Much of the plot plays into the tales of Nix and Kuo, literal manifestations of Good and Evil in a battle for Cole's soul/Trophies. The game still encourages you down one particular karmic route at the start of the game, and while it often presents the illusion of choice - whether you opt to listen to Nix's bad advice, or Kuo's good intentions - it still makes absolutely no sense to deviate from your alignment after committing to a particular path.

Regardless of whether you choose to do things like saving civilians (for good experience points) or killing civilians (for evil experience points), Cole's mission is to unearth eight magic trinkets hidden around New Marais, which both imbue our hero with new powers and charge up the RFI, a metallic MacGuffin that will conveniently handle the narrative predicaments posed by The Beast. It is as entirely perfunctory as it sounds, and the terrible characterisation (especially that of Nix, who acts like a demented psychopath) manages to undo any of the potentially interesting developments before they have a chance to blossom.

All you really need to know, then, is that inFamous 2 is built on an excellent bedrock of navigation and superpowers but is mired in unsatisfying combat and weary exposition. If you're the kind of person who considers a successful open world game to be one where you spend most of your time ignoring the narrative, inFamous 2 should be right up your street. I happily plodded around the city for hours, seeking out each of the 305 blast shards before resigning myself to the sad reality that I needed to progress through the unsatisfying late-game missions to reach the conclusion.

Sucker Punch, however, is seeking out the assistance of the community with its User Generated Content (UGC) features. Despite an excellent toolkit and a surprising amount of freedom and versatility in the editor itself, most featured UGC levels, even a week after release, are still authored by Sucker Punch. I imagine the intention is to slowly filter these away with community-helmed creations, though it's a real shame that some of the more noteworthy results from the UGC beta couldn't have been folded into the retail launch.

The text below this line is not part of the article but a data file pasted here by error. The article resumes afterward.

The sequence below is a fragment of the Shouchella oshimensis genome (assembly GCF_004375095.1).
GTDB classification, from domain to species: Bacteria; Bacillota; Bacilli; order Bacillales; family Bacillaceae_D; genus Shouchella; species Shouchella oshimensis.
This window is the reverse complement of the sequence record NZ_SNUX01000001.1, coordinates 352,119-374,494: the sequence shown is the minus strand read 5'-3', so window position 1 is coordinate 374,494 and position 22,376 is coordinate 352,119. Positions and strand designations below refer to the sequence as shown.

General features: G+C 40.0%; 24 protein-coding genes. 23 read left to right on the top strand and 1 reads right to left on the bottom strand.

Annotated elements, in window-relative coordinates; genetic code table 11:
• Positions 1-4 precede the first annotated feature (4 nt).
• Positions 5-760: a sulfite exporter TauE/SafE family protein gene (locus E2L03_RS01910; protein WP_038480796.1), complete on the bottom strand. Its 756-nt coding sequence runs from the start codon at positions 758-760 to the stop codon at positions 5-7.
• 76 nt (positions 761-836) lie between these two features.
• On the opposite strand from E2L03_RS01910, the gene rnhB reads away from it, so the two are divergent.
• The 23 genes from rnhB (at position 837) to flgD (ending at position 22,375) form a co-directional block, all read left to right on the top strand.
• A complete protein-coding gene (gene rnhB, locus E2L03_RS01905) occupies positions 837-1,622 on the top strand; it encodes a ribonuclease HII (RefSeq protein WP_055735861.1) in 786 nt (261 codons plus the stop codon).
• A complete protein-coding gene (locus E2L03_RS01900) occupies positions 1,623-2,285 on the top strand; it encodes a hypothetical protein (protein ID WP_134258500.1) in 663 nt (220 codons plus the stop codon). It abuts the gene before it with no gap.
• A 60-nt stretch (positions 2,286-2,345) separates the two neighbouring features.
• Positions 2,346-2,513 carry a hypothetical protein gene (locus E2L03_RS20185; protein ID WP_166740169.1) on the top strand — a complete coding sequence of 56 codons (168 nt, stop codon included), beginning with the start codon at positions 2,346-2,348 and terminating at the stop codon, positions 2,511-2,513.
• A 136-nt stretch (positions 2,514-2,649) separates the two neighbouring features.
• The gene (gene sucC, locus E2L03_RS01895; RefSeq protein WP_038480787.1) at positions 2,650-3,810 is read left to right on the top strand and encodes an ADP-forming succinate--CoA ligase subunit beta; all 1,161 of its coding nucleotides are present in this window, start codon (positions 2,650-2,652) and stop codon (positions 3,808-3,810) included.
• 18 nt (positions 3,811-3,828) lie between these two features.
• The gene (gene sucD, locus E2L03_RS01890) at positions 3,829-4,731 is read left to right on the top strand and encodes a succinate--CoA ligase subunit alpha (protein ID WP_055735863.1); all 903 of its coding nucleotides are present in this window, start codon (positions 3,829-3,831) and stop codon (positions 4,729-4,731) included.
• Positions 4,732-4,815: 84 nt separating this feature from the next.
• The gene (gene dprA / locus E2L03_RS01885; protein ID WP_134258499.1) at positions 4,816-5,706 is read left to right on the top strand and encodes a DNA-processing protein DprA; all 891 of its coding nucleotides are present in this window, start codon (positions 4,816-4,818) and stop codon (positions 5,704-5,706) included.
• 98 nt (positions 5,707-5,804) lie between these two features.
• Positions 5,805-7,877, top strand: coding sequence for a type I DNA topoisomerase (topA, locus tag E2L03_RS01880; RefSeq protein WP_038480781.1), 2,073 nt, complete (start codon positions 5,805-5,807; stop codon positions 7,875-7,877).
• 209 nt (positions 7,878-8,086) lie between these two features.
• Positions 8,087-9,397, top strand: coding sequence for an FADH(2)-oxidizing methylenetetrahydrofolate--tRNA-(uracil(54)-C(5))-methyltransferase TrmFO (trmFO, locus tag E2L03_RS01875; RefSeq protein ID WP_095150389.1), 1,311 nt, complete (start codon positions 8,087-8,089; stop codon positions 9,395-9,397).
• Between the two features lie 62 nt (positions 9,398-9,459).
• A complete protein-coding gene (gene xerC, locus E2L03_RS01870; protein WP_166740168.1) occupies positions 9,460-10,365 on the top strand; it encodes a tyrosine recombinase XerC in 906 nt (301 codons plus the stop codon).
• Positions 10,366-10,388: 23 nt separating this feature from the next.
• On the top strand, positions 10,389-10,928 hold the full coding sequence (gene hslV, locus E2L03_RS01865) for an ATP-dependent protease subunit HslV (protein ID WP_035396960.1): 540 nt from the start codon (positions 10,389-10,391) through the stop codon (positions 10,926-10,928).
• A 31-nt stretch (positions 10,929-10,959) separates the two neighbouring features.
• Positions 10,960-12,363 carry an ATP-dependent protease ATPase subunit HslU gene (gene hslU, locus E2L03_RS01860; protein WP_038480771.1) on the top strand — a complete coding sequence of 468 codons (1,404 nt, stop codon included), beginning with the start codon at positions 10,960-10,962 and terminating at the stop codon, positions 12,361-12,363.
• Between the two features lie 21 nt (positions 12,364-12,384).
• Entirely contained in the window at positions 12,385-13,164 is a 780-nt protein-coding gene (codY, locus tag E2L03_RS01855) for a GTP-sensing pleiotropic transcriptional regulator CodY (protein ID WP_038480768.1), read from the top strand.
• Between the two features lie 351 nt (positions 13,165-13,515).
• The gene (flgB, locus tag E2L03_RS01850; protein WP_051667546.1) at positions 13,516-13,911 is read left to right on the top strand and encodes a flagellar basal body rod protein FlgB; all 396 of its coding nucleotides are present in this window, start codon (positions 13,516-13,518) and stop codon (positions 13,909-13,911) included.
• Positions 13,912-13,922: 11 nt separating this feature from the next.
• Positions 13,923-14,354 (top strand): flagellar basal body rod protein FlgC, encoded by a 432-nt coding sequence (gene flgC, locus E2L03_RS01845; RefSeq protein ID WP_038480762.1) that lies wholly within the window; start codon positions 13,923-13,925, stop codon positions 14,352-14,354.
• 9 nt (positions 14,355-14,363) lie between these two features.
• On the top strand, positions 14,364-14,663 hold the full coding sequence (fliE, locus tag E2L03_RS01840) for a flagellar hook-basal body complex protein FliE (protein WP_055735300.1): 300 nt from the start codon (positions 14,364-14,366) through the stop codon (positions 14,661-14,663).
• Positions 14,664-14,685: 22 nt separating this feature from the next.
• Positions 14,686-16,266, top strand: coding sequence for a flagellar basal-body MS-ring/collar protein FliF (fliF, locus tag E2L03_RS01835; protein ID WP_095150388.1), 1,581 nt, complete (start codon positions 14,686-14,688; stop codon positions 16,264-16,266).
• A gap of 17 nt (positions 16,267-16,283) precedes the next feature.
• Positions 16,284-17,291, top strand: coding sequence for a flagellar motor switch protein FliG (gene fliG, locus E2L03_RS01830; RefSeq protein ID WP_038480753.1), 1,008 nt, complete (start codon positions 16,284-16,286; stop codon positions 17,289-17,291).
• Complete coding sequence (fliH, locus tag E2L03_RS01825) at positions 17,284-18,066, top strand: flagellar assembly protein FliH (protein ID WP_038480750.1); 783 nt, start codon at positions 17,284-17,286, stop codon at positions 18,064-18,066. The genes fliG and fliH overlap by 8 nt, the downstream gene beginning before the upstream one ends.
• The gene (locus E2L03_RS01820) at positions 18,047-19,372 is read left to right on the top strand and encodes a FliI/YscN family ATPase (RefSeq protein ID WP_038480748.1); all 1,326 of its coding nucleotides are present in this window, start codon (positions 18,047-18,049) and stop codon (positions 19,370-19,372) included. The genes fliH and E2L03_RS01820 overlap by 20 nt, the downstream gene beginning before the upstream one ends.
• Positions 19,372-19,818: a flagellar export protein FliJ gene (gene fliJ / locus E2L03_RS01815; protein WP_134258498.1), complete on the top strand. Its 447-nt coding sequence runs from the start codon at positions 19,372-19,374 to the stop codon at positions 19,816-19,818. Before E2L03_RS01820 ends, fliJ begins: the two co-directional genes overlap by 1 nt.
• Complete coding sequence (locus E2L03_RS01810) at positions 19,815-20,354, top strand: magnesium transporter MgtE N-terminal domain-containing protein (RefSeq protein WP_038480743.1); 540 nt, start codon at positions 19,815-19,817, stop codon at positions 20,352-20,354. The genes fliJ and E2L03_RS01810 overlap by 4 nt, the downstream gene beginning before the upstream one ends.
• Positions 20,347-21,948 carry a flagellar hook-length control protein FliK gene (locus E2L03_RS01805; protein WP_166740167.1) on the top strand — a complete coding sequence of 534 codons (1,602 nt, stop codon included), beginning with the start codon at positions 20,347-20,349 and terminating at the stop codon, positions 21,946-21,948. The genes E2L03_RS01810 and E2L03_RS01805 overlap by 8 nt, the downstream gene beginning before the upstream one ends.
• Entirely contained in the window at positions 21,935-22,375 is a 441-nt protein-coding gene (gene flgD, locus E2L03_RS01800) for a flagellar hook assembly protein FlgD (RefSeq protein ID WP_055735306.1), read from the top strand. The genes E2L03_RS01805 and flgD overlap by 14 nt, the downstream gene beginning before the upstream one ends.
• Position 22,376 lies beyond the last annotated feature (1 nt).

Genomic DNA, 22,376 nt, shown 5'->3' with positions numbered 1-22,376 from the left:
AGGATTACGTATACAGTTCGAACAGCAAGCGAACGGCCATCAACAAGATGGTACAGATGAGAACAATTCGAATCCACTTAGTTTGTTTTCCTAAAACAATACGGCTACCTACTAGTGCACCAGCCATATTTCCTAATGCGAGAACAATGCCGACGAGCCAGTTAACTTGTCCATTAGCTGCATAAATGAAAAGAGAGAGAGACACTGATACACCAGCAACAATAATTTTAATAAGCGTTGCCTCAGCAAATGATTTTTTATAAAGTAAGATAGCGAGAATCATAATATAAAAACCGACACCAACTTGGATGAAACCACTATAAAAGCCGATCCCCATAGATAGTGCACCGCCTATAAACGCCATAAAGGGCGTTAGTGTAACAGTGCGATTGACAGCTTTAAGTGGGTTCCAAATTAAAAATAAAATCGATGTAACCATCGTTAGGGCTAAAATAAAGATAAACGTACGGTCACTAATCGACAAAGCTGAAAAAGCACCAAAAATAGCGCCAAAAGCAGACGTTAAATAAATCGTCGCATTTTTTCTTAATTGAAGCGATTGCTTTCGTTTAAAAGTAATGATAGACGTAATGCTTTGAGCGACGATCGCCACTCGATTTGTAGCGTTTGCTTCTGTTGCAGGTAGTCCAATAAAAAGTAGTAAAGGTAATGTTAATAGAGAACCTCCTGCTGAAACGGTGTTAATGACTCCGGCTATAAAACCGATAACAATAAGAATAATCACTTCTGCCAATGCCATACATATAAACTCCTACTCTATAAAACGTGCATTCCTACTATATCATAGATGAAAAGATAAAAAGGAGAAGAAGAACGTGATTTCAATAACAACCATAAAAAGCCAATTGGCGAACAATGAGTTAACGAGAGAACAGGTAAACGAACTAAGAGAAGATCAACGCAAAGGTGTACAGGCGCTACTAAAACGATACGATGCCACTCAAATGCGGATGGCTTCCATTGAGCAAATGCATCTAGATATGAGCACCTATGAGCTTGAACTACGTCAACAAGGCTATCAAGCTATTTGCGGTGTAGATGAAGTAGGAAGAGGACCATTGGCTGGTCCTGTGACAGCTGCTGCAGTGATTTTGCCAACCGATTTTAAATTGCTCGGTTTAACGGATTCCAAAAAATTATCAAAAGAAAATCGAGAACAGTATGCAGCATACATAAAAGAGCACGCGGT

Undeterred in my efforts to see what the community was creating, however, I flicked the filter to 'newest' and got swamped with a forest of green blobs on the mini-map. My first venture into the foggy world of genuine UGC was a level where Cole had to track down and murder the manager of a local Subway (yes, the popular chain of sandwich vendors - I imagine the brand was used without permission) because he had hooked up with one of Zeke's ex-girlfriends. The mission consisted of me running down the street and blasting some dude in the face. Next!

There's no ability to get voice work into UGC levels, so on-screen text has to suffice. Another UGC creation flooded an area with a hundred grenade-wielding foes and said that only Cole could stop New Marais from being invaded by a race of Call of Duty noob tubers, and one level wanted you to destroy a bespoke construction it labelled the 'Minecraft tank' by moving a ball from one location to another.

While Sucker Punch should be applauded for its efforts (and successes) in adding user-generated content to an open world game, there's a real sense that the developer should have sorted out the foundations of its own house before inviting others to come over and redecorate. UGC is certainly not the killer feature this series needed to emerge from its slightly ropey footing, and while inFamous 2 is a mostly entertaining game that manages to succeed over its predecessor, Sucker Punch is still yet to make an experience that's genuinely electrifying.